Stepdown for 1/8" Compression Bit

Hello everyone!

I have a 2 part questions I am hoping the community can help me with before I end up breaking the brand new bit I just purchased. The bit is an Amana 1/8" Long Reach Compression Bit (#46176). Amana website shows the B1 dimension as 7/32.

With this information I am setting up my CAM for cutting out an item in 3/4 inch plywood (radiata pine right now for testing, eventually will be transitioning to baltic birch). My questions is, to take advantage of the compression bit, and allow the downcut portion to act on the top face of the plywood on a contour pass, it seems like i will need to make a 0.25" DOC with this bit so the bit will engage the downcut flutes on the top layer.

Does anyone have experience taking such a deep cut with contour cuts (full width of cut) with a 1/8" bit? Amana recommends a 40IPM speed which is significantly slower than i have been using on other 1/4 inch bits but thinking that’s due to the need to take such a deep pass with this bit.

any recommendations or experience with this? Any tips for setting up CAM in fusion 360 for this? Is there a way to program fusion to take a deep first pass and then take a shallower step down after the initial cut and the top layer of the plywood is cut?

Thank you for the help!

If you are using a bit setter, try starting with a shallow pass using a down cut endmill to get to or just below the transition point of the compression bit. Then a tool change and finish the cuts. It is a lot less stressful than a large DOC with a long fragile bit. It might not make sense for production but as a hobbyist I’d take the hit in time rather than the wallet or extra stress (I’m doing this to relax :wink:).

Another way I deal with cases like that is using a roughing pass with [any suitable endmill] to cut to final depth, BUT leaving some radial stock to leave (say, 0.03" or less), and then follow-up with a single contour finish pass at full depth with the compression endmill that will just shave off the remaining material: there will be very little force on the tool then, and you still benefit from the compression endmill geometry in that the bottom edges of the stock will get cut by the upcut portion of the endmill, and the top edges by the downcut portion. If that makes sense.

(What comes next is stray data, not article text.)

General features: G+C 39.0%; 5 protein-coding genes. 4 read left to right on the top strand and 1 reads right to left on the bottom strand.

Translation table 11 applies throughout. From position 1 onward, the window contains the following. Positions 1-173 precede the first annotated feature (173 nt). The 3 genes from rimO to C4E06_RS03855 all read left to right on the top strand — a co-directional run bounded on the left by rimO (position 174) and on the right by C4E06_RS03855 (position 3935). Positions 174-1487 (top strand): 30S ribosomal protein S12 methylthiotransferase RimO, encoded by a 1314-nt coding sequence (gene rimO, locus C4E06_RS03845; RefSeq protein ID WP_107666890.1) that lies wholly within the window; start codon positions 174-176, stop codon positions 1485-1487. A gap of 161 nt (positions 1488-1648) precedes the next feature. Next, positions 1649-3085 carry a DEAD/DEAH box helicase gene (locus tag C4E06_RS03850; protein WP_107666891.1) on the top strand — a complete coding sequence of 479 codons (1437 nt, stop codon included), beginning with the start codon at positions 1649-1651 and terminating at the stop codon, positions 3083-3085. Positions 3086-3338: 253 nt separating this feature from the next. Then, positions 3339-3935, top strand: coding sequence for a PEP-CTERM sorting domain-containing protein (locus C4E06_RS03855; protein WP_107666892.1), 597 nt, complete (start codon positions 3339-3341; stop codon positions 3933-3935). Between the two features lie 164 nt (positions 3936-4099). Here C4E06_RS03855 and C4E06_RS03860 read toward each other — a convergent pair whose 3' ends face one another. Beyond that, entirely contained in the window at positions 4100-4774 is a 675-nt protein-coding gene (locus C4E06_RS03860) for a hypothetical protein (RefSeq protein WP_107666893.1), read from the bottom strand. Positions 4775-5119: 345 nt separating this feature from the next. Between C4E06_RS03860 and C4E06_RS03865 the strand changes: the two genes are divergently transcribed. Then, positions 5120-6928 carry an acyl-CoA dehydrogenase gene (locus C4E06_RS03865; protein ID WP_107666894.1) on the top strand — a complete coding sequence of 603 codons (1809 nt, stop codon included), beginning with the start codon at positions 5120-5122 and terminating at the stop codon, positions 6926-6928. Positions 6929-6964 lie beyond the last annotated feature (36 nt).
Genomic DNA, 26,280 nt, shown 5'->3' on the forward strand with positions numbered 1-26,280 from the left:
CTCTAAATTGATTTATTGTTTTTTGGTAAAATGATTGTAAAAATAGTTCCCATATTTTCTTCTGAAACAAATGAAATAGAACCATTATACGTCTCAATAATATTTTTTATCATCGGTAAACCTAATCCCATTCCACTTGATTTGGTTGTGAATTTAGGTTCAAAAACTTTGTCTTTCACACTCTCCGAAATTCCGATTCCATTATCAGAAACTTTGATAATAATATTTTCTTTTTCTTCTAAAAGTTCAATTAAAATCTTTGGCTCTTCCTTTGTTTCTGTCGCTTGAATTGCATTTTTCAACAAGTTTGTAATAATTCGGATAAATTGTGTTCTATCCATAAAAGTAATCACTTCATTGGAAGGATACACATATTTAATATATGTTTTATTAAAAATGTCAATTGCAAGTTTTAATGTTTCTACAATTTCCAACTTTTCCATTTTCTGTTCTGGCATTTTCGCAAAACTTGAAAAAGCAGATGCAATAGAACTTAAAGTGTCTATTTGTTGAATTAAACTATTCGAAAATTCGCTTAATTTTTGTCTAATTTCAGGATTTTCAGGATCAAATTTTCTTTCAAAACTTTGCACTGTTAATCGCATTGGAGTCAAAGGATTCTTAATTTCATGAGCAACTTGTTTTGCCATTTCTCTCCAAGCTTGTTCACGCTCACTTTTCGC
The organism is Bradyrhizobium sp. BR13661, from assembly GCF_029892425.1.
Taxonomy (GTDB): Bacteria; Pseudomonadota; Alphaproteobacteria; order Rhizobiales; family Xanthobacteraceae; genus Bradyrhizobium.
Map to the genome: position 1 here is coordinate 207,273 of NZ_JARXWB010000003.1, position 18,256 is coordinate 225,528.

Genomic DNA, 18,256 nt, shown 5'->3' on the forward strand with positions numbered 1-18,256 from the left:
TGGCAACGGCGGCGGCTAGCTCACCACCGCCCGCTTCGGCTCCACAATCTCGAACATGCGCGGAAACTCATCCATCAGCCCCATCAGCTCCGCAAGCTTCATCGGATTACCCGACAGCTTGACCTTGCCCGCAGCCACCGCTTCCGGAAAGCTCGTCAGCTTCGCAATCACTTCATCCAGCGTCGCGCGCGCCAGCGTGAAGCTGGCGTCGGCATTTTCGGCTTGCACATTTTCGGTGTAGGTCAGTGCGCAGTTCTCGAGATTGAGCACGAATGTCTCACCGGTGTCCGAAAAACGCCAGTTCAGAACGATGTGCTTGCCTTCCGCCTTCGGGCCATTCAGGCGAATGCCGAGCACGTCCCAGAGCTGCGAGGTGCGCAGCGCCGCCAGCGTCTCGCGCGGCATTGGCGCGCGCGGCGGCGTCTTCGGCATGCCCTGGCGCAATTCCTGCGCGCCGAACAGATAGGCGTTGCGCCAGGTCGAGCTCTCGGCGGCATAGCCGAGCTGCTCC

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Thank you for the replys!

Lester - I am trying to do the job without a tool change. If I cant figure out how to use the 1/8 inch tool, i will probably just change to complete the job with another tool. My goal for the 1/8 inch tool was to allow tighter nesting of parts in production and have less material being removed to be cutting out parts. Seeming like the challenges of the 1/8 bit might outweigh the positives.

Julien - This was my initial thought as well. I am attempting to do this without a tool change, but i was going to leave stock with roughing passes and then do a final finishing pass. However the part I am milling has curves on it that are preventing fusion from allowing me to leave radial stock on the contour CAM to then add a second contour CAM for finishing.

Update: I was setting up the roughing passes and finishing passes incorrectly in Fusion. I now have a CAM modeled which does as Julien suggested and takes roughing passes with .06 stepdown and then takes 2 finishing passes at full depth of cut with .0125 stepover. This process will work but will definitly take a long time. I am cutting out of plywood, now I am leaning the other way and thinking I am being too conservative with my stepdown. Thoughts? I dont want to baby the bit and end up burning it out because of rubbing. The CAM is going full WOC for roughing (slotting) and it is set for 40 IPM feed with 16000 RPM.

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With adaptive clearing toolpaths, you can choose to have a very deep depth per pass, and very low radial stepover such that the tool engagement is similar to having a low depth of cut but large stepover (the DOC/WOC balance strategy). On a Shapeoko, high DOC and low WOC is not often the optimal solution though, so if you are concerned about cutting times / material removal rate in addition to minimizing the tool breakage risks, you probably need to study the various combinations to optimize things, i.e. cutting parameters that will both limit tool deflection to a given limit while maximizing MRR.

@gmack came up with a cool spreadsheet that computes MRR and deflection (among many other things)

I can’t quite picture your project and toolpaths. If you can upload your f3d file, we can probably collectively have a look at it and see if we can propose optimizations, or at least brainstorm together around it ?

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